Photoshop Disasters

Seetharaman Narayanan did more to alter reality than 99.99999999 percent of people in this world. It’s ridiculous how much the look of everything changed after Photoshop. All the ads, illustrations, all the graphics in the world look different than they did in the 70s and 80s.

If you wish, Adobe website will give you a number of useful lessons on how to use Adobe trademarks, such as:

“CORRECT: The image was enhanced using Adobe® Photoshop® software.
INCORRECT: The image was photoshopped.”

and

“CORRECT: The image was enhanced with Adobe® Photoshop® Elements software.
INCORRECT: The image was photoshopped.
INCORRECT: The image was Photoshopped.
INCORRECT: The image was Adobe® Photoshopped. “

Meanwhile everything I see around me in printed form has been photoshopped to death. These days when a professional digital camera is cheaper than a copy of Adobe® Photoshop® software and the streets of major cities are full of starving young models, the photoshopers out there would rather spend hours doing unnatural things with expensive stock photos.

I could understand this if the companies who would be doing this were short on money. But you know, when the same crappy stock photo is used in an ad for Vagisil and an O’Reilly book cover? That’s ridiculous.

There’s this blog that I’ve been reading lately called “Office Snapshots”. Recently they showed pictures of the offices of Vertrue. The seem to have spent more on a single chair than on the design of their “about us” page. Take a look: the title of the graphic boldly states “WHO WE ARE”. Judging by the graphic the answer is: “We are some smiling office drones from a crummy stock photo.”

Another fun blog that I’ve been reading is Photoshop Disasters. They mock crummy designers. After reading it I started paying a bit more attention to the small details of various ads. It’s crazy how many disturbing details there are. For instance, just now, I picked up a copy of some magazine that my wife was reading. Literally the first ad that I saw had a 6-fingered model:

Alteration of reality in photographs is not a new phenomenon, of course. There’s a great book called “The Commissar Vanishes” about the way photographs were altered in the Soviet times, especially to disappear repressed individuals. Besides sequences of photos of Stalin together with “disappearing” commissars, there’s a portrait of Stalin done by a pretty incompetent painter. Stalin, upon seeing the picture, crossed out the ear and wrote the following:

“This ear says that the artist is not well schooled in anatomy. J.Stalin.”

“The ear screams and shouts against anatomy. J.S.”

I don’t have a scan of that page, but believe you me, that ear was almost as disturbing much of the photoshopped models in today’s ads.

Civic Fame

Municipal Building in Manhattan is said to be the one that directly influenced Soviet architecture because Stalin really liked its look. What was called “City Beautiful” style in America in 1880s, with some alterations became known as Stalin’s Empire, Stalinist Baroque, Socialist Classicism and simply as Mustachioed One’s Wedding Cakes. In fact there are 7 buildings in Moscow that look very much like it.

These 7 sisters, as the buildings are known are shrouded in legend. I’ve heard that because of the lack of metal girders their walls are tremendously thick at the bottom. I’ve heard that they go down into the ground as far as they go into the sky, that there are old explosive self-destruct charges left over in some of them, that there is a huge monument to Stalin stored in one of the huge cellars. I’ve heard that the super secret “Metro 2”, the secret subway running underneath them.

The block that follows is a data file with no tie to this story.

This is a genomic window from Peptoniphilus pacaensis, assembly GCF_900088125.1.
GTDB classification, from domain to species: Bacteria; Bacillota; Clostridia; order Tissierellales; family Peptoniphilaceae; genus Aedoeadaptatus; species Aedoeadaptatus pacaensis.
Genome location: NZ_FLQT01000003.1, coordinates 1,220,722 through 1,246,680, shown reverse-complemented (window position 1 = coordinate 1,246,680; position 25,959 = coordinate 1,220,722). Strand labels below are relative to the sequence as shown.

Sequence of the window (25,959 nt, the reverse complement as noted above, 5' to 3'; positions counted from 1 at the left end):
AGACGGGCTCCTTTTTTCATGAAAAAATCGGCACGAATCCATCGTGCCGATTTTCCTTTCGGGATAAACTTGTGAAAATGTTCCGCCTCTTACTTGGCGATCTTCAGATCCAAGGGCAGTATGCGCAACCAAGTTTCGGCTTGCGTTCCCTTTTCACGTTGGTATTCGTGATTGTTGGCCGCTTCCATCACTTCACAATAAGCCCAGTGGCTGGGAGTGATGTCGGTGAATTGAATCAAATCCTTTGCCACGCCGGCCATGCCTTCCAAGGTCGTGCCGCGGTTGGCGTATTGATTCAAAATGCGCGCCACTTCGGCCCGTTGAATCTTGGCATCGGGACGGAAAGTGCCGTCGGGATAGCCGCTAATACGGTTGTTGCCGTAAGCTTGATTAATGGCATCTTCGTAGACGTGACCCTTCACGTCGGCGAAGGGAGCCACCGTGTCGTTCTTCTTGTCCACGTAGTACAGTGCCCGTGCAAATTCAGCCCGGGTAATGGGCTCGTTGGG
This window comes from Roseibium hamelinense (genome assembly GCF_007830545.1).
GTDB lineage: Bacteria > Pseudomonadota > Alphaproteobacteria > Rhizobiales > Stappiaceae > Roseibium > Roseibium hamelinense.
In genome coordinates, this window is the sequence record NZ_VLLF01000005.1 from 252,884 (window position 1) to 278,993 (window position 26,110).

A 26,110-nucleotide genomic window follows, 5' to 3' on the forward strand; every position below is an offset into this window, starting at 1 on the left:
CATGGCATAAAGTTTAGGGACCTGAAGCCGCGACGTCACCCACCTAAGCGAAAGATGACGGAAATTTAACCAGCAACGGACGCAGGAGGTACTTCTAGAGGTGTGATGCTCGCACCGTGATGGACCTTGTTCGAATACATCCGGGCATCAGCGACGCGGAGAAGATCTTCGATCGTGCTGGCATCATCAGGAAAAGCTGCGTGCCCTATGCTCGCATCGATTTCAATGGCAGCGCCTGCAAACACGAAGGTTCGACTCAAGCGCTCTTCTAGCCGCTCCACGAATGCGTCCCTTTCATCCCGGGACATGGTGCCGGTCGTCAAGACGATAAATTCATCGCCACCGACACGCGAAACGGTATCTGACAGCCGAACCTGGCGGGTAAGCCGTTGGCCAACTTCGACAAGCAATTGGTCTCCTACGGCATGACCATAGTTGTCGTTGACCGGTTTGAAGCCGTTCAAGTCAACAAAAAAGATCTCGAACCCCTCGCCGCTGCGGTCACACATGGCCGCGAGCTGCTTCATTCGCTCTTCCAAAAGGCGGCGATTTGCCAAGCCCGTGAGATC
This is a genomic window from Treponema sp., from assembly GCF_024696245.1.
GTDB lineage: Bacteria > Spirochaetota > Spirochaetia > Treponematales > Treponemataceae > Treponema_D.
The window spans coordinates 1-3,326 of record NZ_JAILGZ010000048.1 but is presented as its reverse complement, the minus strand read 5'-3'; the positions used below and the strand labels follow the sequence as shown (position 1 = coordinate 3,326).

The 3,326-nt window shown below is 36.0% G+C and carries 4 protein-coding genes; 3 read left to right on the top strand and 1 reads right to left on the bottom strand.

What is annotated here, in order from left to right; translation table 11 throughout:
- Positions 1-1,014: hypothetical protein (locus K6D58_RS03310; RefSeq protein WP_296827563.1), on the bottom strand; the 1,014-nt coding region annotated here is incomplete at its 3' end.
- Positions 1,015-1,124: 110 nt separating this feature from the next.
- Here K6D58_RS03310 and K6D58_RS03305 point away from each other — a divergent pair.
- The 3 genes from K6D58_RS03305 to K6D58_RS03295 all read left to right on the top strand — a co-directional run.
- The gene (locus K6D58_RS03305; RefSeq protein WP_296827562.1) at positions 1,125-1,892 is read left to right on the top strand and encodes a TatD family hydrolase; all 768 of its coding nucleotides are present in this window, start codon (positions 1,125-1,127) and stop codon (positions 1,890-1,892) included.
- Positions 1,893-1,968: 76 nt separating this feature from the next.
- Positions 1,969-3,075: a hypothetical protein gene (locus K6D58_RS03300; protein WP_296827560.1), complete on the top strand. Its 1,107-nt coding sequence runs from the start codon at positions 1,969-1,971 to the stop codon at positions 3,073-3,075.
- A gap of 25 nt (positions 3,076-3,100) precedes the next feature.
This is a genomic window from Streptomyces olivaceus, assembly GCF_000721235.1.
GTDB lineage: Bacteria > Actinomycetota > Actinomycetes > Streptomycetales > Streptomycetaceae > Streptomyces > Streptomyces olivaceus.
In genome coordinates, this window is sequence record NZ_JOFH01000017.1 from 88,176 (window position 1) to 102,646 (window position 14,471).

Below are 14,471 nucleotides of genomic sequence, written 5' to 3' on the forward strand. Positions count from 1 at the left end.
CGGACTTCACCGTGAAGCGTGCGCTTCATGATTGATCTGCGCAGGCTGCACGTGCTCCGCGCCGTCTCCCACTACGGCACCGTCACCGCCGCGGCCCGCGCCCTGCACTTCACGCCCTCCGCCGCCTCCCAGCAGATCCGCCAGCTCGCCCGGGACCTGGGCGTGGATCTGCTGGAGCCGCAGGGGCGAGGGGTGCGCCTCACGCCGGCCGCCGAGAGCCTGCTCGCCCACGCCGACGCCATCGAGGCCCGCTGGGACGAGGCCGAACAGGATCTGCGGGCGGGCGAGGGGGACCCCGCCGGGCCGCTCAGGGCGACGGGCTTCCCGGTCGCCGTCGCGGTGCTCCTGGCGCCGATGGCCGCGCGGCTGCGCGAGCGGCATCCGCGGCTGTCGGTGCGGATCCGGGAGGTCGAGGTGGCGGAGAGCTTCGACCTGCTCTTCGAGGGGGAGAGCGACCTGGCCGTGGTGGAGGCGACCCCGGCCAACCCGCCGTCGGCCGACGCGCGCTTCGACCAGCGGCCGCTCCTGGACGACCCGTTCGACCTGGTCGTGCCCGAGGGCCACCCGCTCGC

It’s very ironic that Stalin picked this very American, capitalist style for his favorite buildings. Even more ironic is the way that the Objectivists lead by Ayn Rand picked an art aestetic art aestetic very similar to socialist realism, maybe with a little more art deco thrown in.

There is a common theme that runs through Ayn Rand’s life and work – grand ideas and ideals not realized. Rand herself, was so obsessed with capital and investement, yet never invested much of her money. She opposed government monetary control, yet supported Objectivist #2 – Alan Greenspan himself.

Rand’s work is full of references to things that never came to life. In “Fountainhead”, Roark’s boss, Henry Cameron, has a blueprint of an unbuilt skyscraper on his wall. Also in that book, there’s the statue of “Industry” that never went in to the lobby of the fictional Cosmo-Slotnick Building, described as “.. a slender naked body of a man who looked as if he could break through the steel plate of a battleship …”.

I am endlessly fascinated with ghostly architecture. There’s a special space in my mind’s eye for ghost structures. The fictional ones, like Henry Cameron’s Dana Building. The destroyed ones – the World Trade Center, the Singer Building, the old Penn Station, the Zeppelin mooring tower on top of the Empire State Building, and many more. And the ones that were never built – like the 8th Stalinist sister, the Palace of the Soviets, with a gigantic statue of Lenin so big and so high up top, that it needs shortened legs and torso to preserve the perspective.

The very real Municipal Building also has a giant statue on its top. While not as huge as the Lenin one, still, in New York it’s only second to the Statue of Liberty in size. The statue by Adolf A. Weinman is called “Civic Fame”. She battled wind, rain, snow and smog for almost a hundred years now. Her hand dropped through a skylight in a cafeteria on 26th floor in ’36 and had to be repaired, and in ’91 she took a helicopter ride up and down for cleaning and further restorations.